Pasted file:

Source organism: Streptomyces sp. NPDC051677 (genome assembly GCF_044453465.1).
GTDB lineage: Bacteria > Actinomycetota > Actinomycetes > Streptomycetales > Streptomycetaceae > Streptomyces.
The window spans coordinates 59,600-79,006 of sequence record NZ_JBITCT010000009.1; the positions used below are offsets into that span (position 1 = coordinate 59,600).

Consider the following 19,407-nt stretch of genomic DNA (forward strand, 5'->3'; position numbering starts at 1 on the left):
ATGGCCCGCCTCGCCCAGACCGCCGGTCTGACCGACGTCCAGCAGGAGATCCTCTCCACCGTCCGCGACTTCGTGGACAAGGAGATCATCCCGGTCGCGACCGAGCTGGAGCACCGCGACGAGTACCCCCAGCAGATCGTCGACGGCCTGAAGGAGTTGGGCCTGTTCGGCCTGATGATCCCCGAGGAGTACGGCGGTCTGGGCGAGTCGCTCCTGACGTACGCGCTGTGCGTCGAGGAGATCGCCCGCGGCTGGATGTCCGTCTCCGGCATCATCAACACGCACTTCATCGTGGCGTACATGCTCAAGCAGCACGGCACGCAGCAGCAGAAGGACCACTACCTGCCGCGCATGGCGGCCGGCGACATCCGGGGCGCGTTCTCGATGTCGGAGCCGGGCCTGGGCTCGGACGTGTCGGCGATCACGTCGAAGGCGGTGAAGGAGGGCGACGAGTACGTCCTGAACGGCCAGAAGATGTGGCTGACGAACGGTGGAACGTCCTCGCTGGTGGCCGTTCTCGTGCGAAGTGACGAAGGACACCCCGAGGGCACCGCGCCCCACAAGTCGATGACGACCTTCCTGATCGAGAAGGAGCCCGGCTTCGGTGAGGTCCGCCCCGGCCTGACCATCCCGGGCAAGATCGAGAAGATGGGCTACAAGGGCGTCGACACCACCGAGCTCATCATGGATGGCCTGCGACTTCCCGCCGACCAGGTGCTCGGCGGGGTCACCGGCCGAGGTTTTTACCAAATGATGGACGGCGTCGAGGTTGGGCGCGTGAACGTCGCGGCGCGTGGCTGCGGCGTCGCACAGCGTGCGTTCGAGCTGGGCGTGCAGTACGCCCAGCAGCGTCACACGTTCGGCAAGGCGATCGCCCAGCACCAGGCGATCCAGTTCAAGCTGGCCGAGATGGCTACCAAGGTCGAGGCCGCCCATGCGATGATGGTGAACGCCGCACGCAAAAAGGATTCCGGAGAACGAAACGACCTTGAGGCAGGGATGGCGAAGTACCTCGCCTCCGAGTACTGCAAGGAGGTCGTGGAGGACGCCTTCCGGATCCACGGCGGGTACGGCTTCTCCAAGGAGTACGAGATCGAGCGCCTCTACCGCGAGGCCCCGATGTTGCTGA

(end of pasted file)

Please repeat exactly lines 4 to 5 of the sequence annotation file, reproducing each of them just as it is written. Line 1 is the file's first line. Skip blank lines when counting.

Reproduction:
Consider the following 19,407-nt stretch of genomic DNA (forward strand, 5'->3'; position numbering starts at 1 on the left):
ATGGCCCGCCTCGCCCAGACCGCCGGTCTGACCGACGTCCAGCAGGAGATCCTCTCCACCGTCCGCGACTTCGTGGACAAGGAGATCATCCCGGTCGCGACCGAGCTGGAGCACCGCGACGAGTACCCCCAGCAGATCGTCGACGGCCTGAAGGAGTTGGGCCTGTTCGGCCTGATGATCCCCGAGGAGTACGGCGGTCTGGGCGAGTCGCTCCTGACGTACGCGCTGTGCGTCGAGGAGATCGCCCGCGGCTGGATGTCCGTCTCCGGCATCATCAACACGCACTTCATCGTGGCGTACATGCTCAAGCAGCACGGCACGCAGCAGCAGAAGGACCACTACCTGCCGCGCATGGCGGCCGGCGACATCCGGGGCGCGTTCTCGATGTCGGAGCCGGGCCTGGGCTCGGACGTGTCGGCGATCACGTCGAAGGCGGTGAAGGAGGGCGACGAGTACGTCCTGAACGGCCAGAAGATGTGGCTGACGAACGGTGGAACGTCCTCGCTGGTGGCCGTTCTCGTGCGAAGTGACGAAGGACACCCCGAGGGCACCGCGCCCCACAAGTCGATGACGACCTTCCTGATCGAGAAGGAGCCCGGCTTCGGTGAGGTCCGCCCCGGCCTGACCATCCCGGGCAAGATCGAGAAGATGGGCTACAAGGGCGTCGACACCACCGAGCTCATCATGGATGGCCTGCGACTTCCCGCCGACCAGGTGCTCGGCGGGGTCACCGGCCGAGGTTTTTACCAAATGATGGACGGCGTCGAGGTTGGGCGCGTGAACGTCGCGGCGCGTGGCTGCGGCGTCGCACAGCGTGCGTTCGAGCTGGGCGTGCAGTACGCCCAGCAGCGTCACACGTTCGGCAAGGCGATCGCCCAGCACCAGGCGATCCAGTTCAAGCTGGCCGAGATGGCTACCAAGGTCGAGGCCGCCCATGCGATGATGGTGAACGCCGCACGCAAAAAGGATTCCGGAGAACGAAACGACCTTGAGGCAGGGATGGCGAAGTACCTCGCCTCCGAGTACTGCAAGGAGGTCGTGGAGGACGCCTTCCGGATCCACGGCGGGTACGGCTTCTCCAAGGAGTACGAGATCGAGCGCCTCTACCGCGAGGCCCCGATGTTGCTGA